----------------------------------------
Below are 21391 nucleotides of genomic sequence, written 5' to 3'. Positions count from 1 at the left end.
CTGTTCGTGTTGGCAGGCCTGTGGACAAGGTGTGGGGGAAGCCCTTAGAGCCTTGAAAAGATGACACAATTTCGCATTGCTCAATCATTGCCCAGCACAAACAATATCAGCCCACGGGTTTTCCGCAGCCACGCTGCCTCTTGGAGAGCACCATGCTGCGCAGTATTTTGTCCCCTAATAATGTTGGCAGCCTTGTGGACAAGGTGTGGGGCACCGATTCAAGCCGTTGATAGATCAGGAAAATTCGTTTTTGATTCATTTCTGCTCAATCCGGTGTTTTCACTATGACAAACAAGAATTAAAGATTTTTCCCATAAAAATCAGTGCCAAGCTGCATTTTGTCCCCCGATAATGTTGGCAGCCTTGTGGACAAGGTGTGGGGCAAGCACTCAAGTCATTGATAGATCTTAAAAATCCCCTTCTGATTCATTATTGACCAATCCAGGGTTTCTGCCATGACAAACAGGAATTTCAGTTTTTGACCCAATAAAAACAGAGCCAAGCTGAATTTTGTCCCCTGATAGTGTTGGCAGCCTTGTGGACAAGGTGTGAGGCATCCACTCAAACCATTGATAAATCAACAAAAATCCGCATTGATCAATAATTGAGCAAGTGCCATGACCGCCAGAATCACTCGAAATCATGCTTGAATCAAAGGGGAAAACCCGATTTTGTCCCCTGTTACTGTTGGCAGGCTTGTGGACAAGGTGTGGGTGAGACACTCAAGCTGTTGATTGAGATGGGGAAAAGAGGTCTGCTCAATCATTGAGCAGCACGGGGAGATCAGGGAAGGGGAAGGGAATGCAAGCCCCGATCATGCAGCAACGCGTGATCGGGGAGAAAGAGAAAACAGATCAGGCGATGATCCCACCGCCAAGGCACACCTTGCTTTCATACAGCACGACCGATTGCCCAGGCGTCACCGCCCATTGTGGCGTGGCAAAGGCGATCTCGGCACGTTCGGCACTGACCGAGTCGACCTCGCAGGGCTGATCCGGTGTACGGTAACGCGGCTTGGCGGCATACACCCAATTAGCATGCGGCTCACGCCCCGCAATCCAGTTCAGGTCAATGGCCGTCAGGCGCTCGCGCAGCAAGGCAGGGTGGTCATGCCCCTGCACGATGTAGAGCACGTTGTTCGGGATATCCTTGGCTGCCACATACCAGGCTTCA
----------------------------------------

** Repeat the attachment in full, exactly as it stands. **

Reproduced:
Below are 21391 nucleotides of genomic sequence, written 5' to 3'. Positions count from 1 at the left end.
CTGTTCGTGTTGGCAGGCCTGTGGACAAGGTGTGGGGGAAGCCCTTAGAGCCTTGAAAAGATGACACAATTTCGCATTGCTCAATCATTGCCCAGCACAAACAATATCAGCCCACGGGTTTTCCGCAGCCACGCTGCCTCTTGGAGAGCACCATGCTGCGCAGTATTTTGTCCCCTAATAATGTTGGCAGCCTTGTGGACAAGGTGTGGGGCACCGATTCAAGCCGTTGATAGATCAGGAAAATTCGTTTTTGATTCATTTCTGCTCAATCCGGTGTTTTCACTATGACAAACAAGAATTAAAGATTTTTCCCATAAAAATCAGTGCCAAGCTGCATTTTGTCCCCCGATAATGTTGGCAGCCTTGTGGACAAGGTGTGGGGCAAGCACTCAAGTCATTGATAGATCTTAAAAATCCCCTTCTGATTCATTATTGACCAATCCAGGGTTTCTGCCATGACAAACAGGAATTTCAGTTTTTGACCCAATAAAAACAGAGCCAAGCTGAATTTTGTCCCCTGATAGTGTTGGCAGCCTTGTGGACAAGGTGTGAGGCATCCACTCAAACCATTGATAAATCAACAAAAATCCGCATTGATCAATAATTGAGCAAGTGCCATGACCGCCAGAATCACTCGAAATCATGCTTGAATCAAAGGGGAAAACCCGATTTTGTCCCCTGTTACTGTTGGCAGGCTTGTGGACAAGGTGTGGGTGAGACACTCAAGCTGTTGATTGAGATGGGGAAAAGAGGTCTGCTCAATCATTGAGCAGCACGGGGAGATCAGGGAAGGGGAAGGGAATGCAAGCCCCGATCATGCAGCAACGCGTGATCGGGGAGAAAGAGAAAACAGATCAGGCGATGATCCCACCGCCAAGGCACACCTTGCTTTCATACAGCACGACCGATTGCCCAGGCGTCACCGCCCATTGTGGCGTGGCAAAGGCGATCTCGGCACGTTCGGCACTGACCGAGTCGACCTCGCAGGGCTGATCCGGTGTACGGTAACGCGGCTTGGCGGCATACACCCAATTAGCATGCGGCTCACGCCCCGCAATCCAGTTCAGGTCAATGGCCGTCAGGCGCTCGCGCAGCAAGGCAGGGTGGTCATGCCCCTGCACGATGTAGAGCACGTTGTTCGGGATATCCTTGGCTGCCACATACCAGGCTTCA